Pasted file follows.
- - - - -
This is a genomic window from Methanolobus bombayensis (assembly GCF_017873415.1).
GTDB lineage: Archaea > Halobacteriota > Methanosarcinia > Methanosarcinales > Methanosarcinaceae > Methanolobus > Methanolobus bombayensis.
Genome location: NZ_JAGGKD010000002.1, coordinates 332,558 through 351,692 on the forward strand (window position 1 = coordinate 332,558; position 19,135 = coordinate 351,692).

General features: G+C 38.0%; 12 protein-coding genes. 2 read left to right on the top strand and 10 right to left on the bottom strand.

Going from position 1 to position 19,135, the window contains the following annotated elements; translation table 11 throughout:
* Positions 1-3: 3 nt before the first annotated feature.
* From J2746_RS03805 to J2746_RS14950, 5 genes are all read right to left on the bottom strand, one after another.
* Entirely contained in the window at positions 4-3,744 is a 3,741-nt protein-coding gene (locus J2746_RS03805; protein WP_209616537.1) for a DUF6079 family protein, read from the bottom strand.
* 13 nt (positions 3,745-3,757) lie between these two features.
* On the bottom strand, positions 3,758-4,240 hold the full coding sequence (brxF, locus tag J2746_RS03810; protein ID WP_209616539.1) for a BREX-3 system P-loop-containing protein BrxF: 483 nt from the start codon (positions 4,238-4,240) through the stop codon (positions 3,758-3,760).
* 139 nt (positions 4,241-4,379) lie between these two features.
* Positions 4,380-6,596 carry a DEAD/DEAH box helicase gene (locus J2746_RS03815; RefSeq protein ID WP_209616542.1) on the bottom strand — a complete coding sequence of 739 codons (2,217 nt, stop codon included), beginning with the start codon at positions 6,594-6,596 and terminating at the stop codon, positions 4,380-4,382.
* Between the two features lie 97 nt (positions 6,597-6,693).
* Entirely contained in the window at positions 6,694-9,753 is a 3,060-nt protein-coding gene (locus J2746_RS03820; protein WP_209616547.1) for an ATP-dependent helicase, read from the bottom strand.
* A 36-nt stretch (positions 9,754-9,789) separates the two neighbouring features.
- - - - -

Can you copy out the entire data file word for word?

This is a genomic window from Methanolobus bombayensis (assembly GCF_017873415.1).
GTDB lineage: Archaea > Halobacteriota > Methanosarcinia > Methanosarcinales > Methanosarcinaceae > Methanolobus > Methanolobus bombayensis.
Genome location: NZ_JAGGKD010000002.1, coordinates 332,558 through 351,692 on the forward strand (window position 1 = coordinate 332,558; position 19,135 = coordinate 351,692).

General features: G+C 38.0%; 12 protein-coding genes. 2 read left to right on the top strand and 10 right to left on the bottom strand.

Going from position 1 to position 19,135, the window contains the following annotated elements; translation table 11 throughout:
* Positions 1-3: 3 nt before the first annotated feature.
* From J2746_RS03805 to J2746_RS14950, 5 genes are all read right to left on the bottom strand, one after another.
* Entirely contained in the window at positions 4-3,744 is a 3,741-nt protein-coding gene (locus J2746_RS03805; protein WP_209616537.1) for a DUF6079 family protein, read from the bottom strand.
* 13 nt (positions 3,745-3,757) lie between these two features.
* On the bottom strand, positions 3,758-4,240 hold the full coding sequence (brxF, locus tag J2746_RS03810; protein ID WP_209616539.1) for a BREX-3 system P-loop-containing protein BrxF: 483 nt from the start codon (positions 4,238-4,240) through the stop codon (positions 3,758-3,760).
* 139 nt (positions 4,241-4,379) lie between these two features.
* Positions 4,380-6,596 carry a DEAD/DEAH box helicase gene (locus J2746_RS03815; RefSeq protein ID WP_209616542.1) on the bottom strand — a complete coding sequence of 739 codons (2,217 nt, stop codon included), beginning with the start codon at positions 6,594-6,596 and terminating at the stop codon, positions 4,380-4,382.
* Between the two features lie 97 nt (positions 6,597-6,693).
* Entirely contained in the window at positions 6,694-9,753 is a 3,060-nt protein-coding gene (locus J2746_RS03820; protein WP_209616547.1) for an ATP-dependent helicase, read from the bottom strand.
* A 36-nt stretch (positions 9,754-9,789) separates the two neighbouring features.